Budget 2020: The fallout for accountants (part 2)
Last week we brought you the first part of our analysis on what accountants need to know to be up to speed following the Chancellor’s Budget announcement on 11th March. […]
Last week we brought you the first part of our analysis on what accountants need to know to be up to speed following the Chancellor’s Budget announcement on 11th March. A lot has happened since then, so this week we’re combining part two of our analysis with some of the latest updates on how accountants can best support businesses during these difficult times.
Combatting an economic emergency
Hot on the heels of his Budget statement, last week Chancellor Rishi Sunak unveiled a package of financial measures to shore up the economy against the coronavirus impact.
It includes £330bn in loans, £20bn in other aid, a business rates holiday, and grants for retailers and pubs.
Mr Sunak said: ” I want to reassure every British citizen this government will give you all the tools you need to get through this.
“That means any business who needs access to cash to pay their rent, their salaries, suppliers or purchase stock will be able to access a government-backed loan or credit on attractive terms. And if demand is greater than the initial £330bn [for loans] I’m making available today, I will go further and provide as much capacity as required.”
The chancellor said he was extending the business rates holiday to all firms in the hospitality sector and funding grants of between £10,000 and £25,000 for small businesses. Mortgage lenders will also offer a three-month mortgage holiday for those in financial difficulty.
The act of offering £330bn in state-backed loans for all businesses through the banking system, with the help of the Bank of England, has proven very reassuring to many, and is quite an unprecedented move. £330bn equates to 15% of the value of the economy. Normally economic announcements are worth a fraction of a percent of national income.
Companies and trade bodies welcomed the announcement, but said they needed to work through the fine print, and we encourage you to do the same – though it may be some days before many details are finalised.
Johan Lundgren, chief executive of Easyjet, said Mr Sunak’s measure were welcome, but added: “Airlines are facing significant pressure and without government action there is a real risk to the industry. It will be important to work through the detail, but we are already talking to government.”
Retailers, too, have warned the future looks grim without help. The British Retail Consortium (BRC) said the new measures would help ease the burden. BRC chief executive Helen Dickinson said: “The business rates holiday, together with the announcement of a loan package, represent a vital shot in the arm for a sector facing enormous uncertainty. We still need to see the details, but it is a welcome and necessary first step to protect jobs.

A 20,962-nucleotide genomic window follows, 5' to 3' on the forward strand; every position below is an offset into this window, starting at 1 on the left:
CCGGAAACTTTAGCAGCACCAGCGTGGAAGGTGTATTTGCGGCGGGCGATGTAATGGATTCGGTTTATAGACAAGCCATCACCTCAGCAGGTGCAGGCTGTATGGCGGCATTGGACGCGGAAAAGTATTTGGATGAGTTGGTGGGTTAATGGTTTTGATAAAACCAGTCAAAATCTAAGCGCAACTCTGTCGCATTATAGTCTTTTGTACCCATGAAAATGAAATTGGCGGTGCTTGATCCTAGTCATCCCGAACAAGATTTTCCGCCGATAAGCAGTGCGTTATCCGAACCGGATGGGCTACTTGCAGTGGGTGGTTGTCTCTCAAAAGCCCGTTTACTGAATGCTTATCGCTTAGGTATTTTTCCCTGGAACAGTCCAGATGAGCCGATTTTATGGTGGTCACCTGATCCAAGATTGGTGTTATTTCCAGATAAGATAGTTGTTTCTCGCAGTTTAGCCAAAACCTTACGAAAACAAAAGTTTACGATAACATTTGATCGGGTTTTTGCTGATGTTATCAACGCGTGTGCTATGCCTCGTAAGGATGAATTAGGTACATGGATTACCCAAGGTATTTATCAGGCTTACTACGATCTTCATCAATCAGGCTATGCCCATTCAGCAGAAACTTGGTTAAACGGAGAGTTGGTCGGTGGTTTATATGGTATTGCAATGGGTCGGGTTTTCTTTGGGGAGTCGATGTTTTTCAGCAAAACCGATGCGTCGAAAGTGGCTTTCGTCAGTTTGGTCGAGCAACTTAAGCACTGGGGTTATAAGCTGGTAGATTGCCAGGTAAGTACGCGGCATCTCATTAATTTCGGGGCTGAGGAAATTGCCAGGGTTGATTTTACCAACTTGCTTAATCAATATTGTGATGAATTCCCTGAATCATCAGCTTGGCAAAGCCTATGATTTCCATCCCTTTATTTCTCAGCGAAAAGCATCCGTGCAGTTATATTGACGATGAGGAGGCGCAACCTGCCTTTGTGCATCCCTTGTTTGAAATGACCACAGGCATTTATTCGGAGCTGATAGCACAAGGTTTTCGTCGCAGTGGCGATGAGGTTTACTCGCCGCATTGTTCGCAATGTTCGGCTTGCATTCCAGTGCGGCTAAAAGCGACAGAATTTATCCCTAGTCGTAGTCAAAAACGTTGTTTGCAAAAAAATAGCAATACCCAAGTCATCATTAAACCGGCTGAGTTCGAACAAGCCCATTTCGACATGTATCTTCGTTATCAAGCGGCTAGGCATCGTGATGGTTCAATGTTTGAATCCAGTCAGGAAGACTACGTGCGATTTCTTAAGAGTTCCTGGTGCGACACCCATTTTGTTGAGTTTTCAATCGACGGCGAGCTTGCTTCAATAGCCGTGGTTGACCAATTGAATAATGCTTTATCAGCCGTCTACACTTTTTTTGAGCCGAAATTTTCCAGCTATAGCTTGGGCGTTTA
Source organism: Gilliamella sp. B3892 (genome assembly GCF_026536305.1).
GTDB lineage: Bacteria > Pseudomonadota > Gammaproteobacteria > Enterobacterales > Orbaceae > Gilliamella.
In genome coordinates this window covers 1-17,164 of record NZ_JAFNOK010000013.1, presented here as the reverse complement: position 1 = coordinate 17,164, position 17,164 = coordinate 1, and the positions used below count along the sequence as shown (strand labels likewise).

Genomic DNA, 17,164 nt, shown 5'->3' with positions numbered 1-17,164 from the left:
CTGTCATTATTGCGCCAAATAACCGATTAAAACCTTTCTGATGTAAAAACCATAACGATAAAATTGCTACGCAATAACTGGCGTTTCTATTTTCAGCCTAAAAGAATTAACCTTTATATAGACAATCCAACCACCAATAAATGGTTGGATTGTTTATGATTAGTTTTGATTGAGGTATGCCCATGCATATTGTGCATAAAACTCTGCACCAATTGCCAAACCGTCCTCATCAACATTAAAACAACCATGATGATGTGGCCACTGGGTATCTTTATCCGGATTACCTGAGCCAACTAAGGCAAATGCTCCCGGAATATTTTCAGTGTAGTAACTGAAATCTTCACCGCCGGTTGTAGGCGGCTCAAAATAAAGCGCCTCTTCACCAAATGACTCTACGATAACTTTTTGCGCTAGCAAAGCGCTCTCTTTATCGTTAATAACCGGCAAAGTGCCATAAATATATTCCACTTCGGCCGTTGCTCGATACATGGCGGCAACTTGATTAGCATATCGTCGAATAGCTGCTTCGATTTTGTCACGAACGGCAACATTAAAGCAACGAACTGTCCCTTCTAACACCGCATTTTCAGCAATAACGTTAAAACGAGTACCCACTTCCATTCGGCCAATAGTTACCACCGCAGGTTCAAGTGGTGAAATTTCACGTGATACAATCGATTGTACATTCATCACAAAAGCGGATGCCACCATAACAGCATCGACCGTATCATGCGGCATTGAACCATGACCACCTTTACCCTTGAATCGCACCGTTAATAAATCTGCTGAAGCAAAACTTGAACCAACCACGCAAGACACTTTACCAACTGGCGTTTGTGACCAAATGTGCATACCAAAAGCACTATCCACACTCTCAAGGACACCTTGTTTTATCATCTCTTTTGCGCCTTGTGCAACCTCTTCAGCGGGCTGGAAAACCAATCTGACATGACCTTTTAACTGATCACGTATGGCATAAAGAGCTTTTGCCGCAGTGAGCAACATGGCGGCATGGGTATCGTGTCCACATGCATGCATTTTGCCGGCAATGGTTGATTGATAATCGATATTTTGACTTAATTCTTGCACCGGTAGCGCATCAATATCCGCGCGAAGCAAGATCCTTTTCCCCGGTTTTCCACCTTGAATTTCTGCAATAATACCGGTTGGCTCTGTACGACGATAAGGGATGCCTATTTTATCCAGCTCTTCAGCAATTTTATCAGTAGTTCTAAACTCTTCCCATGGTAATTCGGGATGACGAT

Adam Marshall, chief executive of the British Chambers of Commerce, said the size of the grants and loans were good news for smaller businesses. “But what’s going to be hugely important is that cash actually gets to the front line and gets there quickly,” he said.
Visit the gov.uk website to find out exactly how to apply for emergency funding and support for business.
Many businesses will be worried about their staff at this time, though the Chancellor is hoping to ease this burden somewhat by enabling statutory sick pay to be paid from the first day of sick leave to anyone advised to self-isolate, regardless or whether they are showing virus symptoms or not.
The government has also pledged to refund the cost of providing statutory sick pay due to coronavirus to businesses under 250 employees, for 14 days. Please visit the government website (above) for more details.
Budgeting for the future?
Commentators generally agreed that the government’s budget aimed to show a sense of taking back control after leaving the EU. Certain legislations such as the abolition of the tampon tax and the reading tax – all of which were governed by European law – showed that they were trying to make a point.
But despite a number of policies initiated to encourage growth among SMEs, some suggest the Budget still falls short for many businesses.
For example, there was no reintroduction of PAYE cap for SME tax credits, while the PAYE cap introduction has been delayed by 12 months until April 2020.
The statement also revealed no increase to the SME scheme. The increase to R&D investment, will likely benefit some large businesses, but considering the disproportionate number of R&D Expenditure Credit (RDEC) claimants, the majority of businesses won’t see any immediate benefit.
However, the government did announce a £3,000 cash grant for businesses, aimed at small businesses rate relief, as part of its key initiative in supporting businesses in times of low working capital. Though how this pans out is very much up in the air at the moment.